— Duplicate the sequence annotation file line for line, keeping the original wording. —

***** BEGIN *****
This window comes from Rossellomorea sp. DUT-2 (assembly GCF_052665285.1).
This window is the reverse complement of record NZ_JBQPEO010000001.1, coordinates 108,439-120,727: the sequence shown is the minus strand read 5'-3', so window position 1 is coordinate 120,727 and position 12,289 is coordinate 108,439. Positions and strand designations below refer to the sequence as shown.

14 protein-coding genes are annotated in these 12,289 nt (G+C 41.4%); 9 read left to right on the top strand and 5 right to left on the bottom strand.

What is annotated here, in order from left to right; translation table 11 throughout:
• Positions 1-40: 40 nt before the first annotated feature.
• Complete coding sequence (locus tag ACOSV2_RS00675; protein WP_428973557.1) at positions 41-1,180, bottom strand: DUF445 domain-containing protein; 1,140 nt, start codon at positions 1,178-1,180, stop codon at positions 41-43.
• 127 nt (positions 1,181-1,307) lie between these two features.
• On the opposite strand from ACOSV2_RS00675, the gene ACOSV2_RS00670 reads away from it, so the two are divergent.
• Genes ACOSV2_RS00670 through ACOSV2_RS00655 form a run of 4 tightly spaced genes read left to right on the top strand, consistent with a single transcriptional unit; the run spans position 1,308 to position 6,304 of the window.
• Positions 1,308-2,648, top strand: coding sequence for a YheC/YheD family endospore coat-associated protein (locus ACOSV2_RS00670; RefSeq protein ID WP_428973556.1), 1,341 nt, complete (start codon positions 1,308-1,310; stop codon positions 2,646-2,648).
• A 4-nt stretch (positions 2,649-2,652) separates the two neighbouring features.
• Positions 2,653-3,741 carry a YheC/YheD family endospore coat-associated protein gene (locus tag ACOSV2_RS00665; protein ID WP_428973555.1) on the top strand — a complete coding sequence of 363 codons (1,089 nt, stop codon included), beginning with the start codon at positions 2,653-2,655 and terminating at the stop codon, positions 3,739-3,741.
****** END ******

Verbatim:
This window comes from Rossellomorea sp. DUT-2 (assembly GCF_052665285.1).
This window is the reverse complement of record NZ_JBQPEO010000001.1, coordinates 108,439-120,727: the sequence shown is the minus strand read 5'-3', so window position 1 is coordinate 120,727 and position 12,289 is coordinate 108,439. Positions and strand designations below refer to the sequence as shown.

14 protein-coding genes are annotated in these 12,289 nt (G+C 41.4%); 9 read left to right on the top strand and 5 right to left on the bottom strand.

What is annotated here, in order from left to right; translation table 11 throughout:
• Positions 1-40: 40 nt before the first annotated feature.
• Complete coding sequence (locus tag ACOSV2_RS00675; protein WP_428973557.1) at positions 41-1,180, bottom strand: DUF445 domain-containing protein; 1,140 nt, start codon at positions 1,178-1,180, stop codon at positions 41-43.
• 127 nt (positions 1,181-1,307) lie between these two features.
• On the opposite strand from ACOSV2_RS00675, the gene ACOSV2_RS00670 reads away from it, so the two are divergent.
• Genes ACOSV2_RS00670 through ACOSV2_RS00655 form a run of 4 tightly spaced genes read left to right on the top strand, consistent with a single transcriptional unit; the run spans position 1,308 to position 6,304 of the window.
• Positions 1,308-2,648, top strand: coding sequence for a YheC/YheD family endospore coat-associated protein (locus ACOSV2_RS00670; RefSeq protein ID WP_428973556.1), 1,341 nt, complete (start codon positions 1,308-1,310; stop codon positions 2,646-2,648).
• A 4-nt stretch (positions 2,649-2,652) separates the two neighbouring features.
• Positions 2,653-3,741 carry a YheC/YheD family endospore coat-associated protein gene (locus tag ACOSV2_RS00665; protein ID WP_428973555.1) on the top strand — a complete coding sequence of 363 codons (1,089 nt, stop codon included), beginning with the start codon at positions 2,653-2,655 and terminating at the stop codon, positions 3,739-3,741.